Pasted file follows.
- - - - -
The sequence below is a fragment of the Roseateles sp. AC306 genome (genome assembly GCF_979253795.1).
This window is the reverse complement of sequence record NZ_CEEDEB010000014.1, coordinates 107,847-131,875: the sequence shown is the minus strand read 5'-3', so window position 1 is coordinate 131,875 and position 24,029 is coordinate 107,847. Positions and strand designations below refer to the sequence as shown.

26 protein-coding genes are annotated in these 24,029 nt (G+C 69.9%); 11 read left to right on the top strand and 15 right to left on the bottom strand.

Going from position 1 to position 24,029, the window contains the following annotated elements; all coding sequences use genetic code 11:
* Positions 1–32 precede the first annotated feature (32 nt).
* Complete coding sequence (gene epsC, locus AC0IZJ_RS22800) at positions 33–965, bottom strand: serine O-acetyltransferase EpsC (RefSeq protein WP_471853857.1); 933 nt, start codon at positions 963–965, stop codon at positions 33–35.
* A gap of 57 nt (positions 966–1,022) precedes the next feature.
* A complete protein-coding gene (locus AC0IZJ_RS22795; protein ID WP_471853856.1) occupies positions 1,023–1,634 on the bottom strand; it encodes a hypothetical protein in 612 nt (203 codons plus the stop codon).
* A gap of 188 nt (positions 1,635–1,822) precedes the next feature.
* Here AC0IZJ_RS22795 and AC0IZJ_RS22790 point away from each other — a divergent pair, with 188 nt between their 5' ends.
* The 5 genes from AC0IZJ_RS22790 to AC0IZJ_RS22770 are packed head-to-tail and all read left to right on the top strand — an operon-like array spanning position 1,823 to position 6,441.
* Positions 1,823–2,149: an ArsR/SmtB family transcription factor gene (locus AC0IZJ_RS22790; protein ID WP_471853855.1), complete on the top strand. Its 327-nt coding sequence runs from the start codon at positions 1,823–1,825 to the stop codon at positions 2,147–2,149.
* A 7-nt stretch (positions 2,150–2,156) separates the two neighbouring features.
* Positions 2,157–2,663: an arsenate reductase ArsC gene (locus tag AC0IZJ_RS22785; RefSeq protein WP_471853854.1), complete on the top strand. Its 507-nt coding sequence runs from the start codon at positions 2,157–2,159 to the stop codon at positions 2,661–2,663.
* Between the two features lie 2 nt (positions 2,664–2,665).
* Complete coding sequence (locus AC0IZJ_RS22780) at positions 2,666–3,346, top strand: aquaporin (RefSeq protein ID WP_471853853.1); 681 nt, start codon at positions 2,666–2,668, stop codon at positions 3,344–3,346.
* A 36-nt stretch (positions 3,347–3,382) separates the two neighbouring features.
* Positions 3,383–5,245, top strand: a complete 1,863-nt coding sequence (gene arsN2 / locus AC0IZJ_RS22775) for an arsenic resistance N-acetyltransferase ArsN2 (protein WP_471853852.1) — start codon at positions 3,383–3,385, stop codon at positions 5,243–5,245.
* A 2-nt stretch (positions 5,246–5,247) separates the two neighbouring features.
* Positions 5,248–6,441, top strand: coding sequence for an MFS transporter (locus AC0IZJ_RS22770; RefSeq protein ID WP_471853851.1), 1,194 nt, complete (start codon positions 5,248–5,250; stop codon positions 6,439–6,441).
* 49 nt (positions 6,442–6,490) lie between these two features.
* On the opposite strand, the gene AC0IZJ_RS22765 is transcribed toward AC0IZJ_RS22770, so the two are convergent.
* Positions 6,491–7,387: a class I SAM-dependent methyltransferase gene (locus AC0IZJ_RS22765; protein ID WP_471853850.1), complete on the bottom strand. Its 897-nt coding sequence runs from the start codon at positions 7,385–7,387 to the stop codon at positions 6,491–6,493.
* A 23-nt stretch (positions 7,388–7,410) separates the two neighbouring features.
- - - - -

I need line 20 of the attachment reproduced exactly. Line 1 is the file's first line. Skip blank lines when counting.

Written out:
* Positions 5,248–6,441, top strand: coding sequence for an MFS transporter (locus AC0IZJ_RS22770; RefSeq protein ID WP_471853851.1), 1,194 nt, complete (start codon positions 5,248–5,250; stop codon positions 6,439–6,441).